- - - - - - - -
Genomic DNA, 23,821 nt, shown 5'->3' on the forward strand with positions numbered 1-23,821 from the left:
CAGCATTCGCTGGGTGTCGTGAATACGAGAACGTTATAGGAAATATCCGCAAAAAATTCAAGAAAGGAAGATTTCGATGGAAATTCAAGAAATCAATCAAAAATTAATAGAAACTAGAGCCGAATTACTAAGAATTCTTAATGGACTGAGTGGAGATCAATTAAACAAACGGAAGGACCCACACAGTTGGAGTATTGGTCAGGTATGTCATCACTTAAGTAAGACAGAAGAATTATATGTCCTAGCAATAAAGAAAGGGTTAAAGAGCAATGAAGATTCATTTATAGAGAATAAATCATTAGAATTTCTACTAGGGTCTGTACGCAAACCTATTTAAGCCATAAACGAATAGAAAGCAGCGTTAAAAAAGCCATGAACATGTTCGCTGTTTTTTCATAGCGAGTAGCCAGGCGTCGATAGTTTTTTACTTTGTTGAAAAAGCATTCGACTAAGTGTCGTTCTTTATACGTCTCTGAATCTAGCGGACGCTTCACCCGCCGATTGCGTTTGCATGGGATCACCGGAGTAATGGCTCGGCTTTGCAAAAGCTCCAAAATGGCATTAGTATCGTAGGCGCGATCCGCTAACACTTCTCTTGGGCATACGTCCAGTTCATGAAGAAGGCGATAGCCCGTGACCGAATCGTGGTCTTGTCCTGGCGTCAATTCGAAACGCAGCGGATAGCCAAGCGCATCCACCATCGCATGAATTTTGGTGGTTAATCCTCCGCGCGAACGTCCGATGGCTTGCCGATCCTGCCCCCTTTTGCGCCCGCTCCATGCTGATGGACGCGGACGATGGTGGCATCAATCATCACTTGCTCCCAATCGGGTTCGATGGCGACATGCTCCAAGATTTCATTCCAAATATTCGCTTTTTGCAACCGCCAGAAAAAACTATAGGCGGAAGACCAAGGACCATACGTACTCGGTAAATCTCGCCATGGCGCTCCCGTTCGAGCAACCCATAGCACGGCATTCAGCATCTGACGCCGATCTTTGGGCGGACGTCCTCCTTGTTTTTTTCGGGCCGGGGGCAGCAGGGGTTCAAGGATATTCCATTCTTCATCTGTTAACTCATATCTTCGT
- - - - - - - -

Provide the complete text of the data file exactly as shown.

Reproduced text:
Genomic DNA, 23,821 nt, shown 5'->3' on the forward strand with positions numbered 1-23,821 from the left:
CAGCATTCGCTGGGTGTCGTGAATACGAGAACGTTATAGGAAATATCCGCAAAAAATTCAAGAAAGGAAGATTTCGATGGAAATTCAAGAAATCAATCAAAAATTAATAGAAACTAGAGCCGAATTACTAAGAATTCTTAATGGACTGAGTGGAGATCAATTAAACAAACGGAAGGACCCACACAGTTGGAGTATTGGTCAGGTATGTCATCACTTAAGTAAGACAGAAGAATTATATGTCCTAGCAATAAAGAAAGGGTTAAAGAGCAATGAAGATTCATTTATAGAGAATAAATCATTAGAATTTCTACTAGGGTCTGTACGCAAACCTATTTAAGCCATAAACGAATAGAAAGCAGCGTTAAAAAAGCCATGAACATGTTCGCTGTTTTTTCATAGCGAGTAGCCAGGCGTCGATAGTTTTTTACTTTGTTGAAAAAGCATTCGACTAAGTGTCGTTCTTTATACGTCTCTGAATCTAGCGGACGCTTCACCCGCCGATTGCGTTTGCATGGGATCACCGGAGTAATGGCTCGGCTTTGCAAAAGCTCCAAAATGGCATTAGTATCGTAGGCGCGATCCGCTAACACTTCTCTTGGGCATACGTCCAGTTCATGAAGAAGGCGATAGCCCGTGACCGAATCGTGGTCTTGTCCTGGCGTCAATTCGAAACGCAGCGGATAGCCAAGCGCATCCACCATCGCATGAATTTTGGTGGTTAATCCTCCGCGCGAACGTCCGATGGCTTGCCGATCCTGCCCCCTTTTGCGCCCGCTCCATGCTGATGGACGCGGACGATGGTGGCATCAATCATCACTTGCTCCCAATCGGGTTCGATGGCGACATGCTCCAAGATTTCATTCCAAATATTCGCTTTTTGCAACCGCCAGAAAAAACTATAGGCGGAAGACCAAGGACCATACGTACTCGGTAAATCTCGCCATGGCGCTCCCGTTCGAGCAACCCATAGCACGGCATTCAGCATCTGACGCCGATCTTTGGGCGGACGTCCTCCTTGTTTTTTTCGGGCCGGGGGCAGCAGGGGTTCAAGGATATTCCATTCTTCATCTGTTAACTCATATCTTCGT